My oldest son, Jayden, recently started Kindergarten, which for me opened a floodgate of emotions. I had a rough time growing up and I received my share of ridicule in school. Self-esteem is something that I struggled with in the past, and unfortunately the spite from some of my peers still linger on today. Growing up, I needed a little more encouragement than “You can do it” and “They’re just jealous”. I lived and I learned. Now I have the opportunity to do things a little differently, making sure that my boys are more resilient than I. Here are some great ways (that we apply in our household) to help build your child’s self esteem.
1. Give Them The “Why”
It is so important for our children to know that we care, believe in them, and understand the matter we are particularly providing encouragement for. While it is our job as parents to be supportive, it always helps to voice why we believe in our children. Kids can tell the difference between a lackluster “You can do it” and positive praise with reason. Sometimes it takes a reminder of their strengths and latest achievements to get them back on track.
2. Let Them Be Expressive
Children love expressing themselves through their clothing choices and hobbies. While you may not understand their latest fascinations, support them by showing interest in them anyway. Encourage them to write in a journal and welcome discussion. Having these freedoms will help them grow as unique individuals and they’ll be less likely to bottle their emotions or conform to societal pressures.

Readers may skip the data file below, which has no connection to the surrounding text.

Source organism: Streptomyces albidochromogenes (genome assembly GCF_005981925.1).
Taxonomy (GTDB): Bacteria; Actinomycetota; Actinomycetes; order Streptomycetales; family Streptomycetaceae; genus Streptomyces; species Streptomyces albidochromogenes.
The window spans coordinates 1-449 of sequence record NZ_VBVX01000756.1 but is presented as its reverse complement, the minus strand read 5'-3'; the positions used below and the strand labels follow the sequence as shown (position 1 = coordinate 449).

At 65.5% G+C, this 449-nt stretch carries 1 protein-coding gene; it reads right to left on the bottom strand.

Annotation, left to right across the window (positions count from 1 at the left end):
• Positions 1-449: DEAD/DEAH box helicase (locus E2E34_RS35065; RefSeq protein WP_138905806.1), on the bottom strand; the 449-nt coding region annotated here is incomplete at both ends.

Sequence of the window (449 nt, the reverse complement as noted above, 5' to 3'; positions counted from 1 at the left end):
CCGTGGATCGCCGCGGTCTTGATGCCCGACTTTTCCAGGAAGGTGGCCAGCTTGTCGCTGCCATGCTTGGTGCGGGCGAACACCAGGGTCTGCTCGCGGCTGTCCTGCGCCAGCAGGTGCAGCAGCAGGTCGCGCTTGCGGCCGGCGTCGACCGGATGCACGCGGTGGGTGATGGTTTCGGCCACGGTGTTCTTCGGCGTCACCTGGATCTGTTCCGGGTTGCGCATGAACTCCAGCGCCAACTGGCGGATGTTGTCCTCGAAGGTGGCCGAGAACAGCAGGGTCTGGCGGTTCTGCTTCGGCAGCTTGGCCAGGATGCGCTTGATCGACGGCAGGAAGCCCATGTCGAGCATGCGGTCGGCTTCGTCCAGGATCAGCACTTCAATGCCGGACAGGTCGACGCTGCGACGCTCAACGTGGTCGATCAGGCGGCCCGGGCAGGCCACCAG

3. Positive Affirmations
Your child’s opinion of his/herself matters the most because they know themselves better than anyone else. Those opinions need not be negative. Have your child make a written or verbal list of all the things that make them special and have them recite a few each day. Every day I hear Jayden complimenting himself and even his baby brother. Just the other day he recited, “My hair is beautiful. I am handsome. Baby is handsome.”
4. Let Them Help
Whether it’s household chores, dinner prep, or a charitable cause, let them help. Children love to feel like they’re involved and part of a team. Helping out at home and volunteering in the community can provide a natural sense of accomplishment and a major boost to a child’s self-confidence.
5. Lead By Example
How often do we look at the mirror and nitpick at ourselves? Children often mirror their parents. If you are unkind to yourself, chances are they may pick up on your actions. It’s important to nurture your own self-esteem to serve as an exemplary role model. Continue to challenge yourself and set goals. Your children will follow suit and become aware of their purpose.
What tips do you have for building your child’s self esteem?
ABOUT THE AUTHOR: Sheena Tatum lives in NW Indiana with her 2 boys and husband. Find her at Sophistishe.com, where her family stories, love of photography, and online lifestyle magazine intertwine. Tweet, pin, and Instagram with Sheena @sheenatatum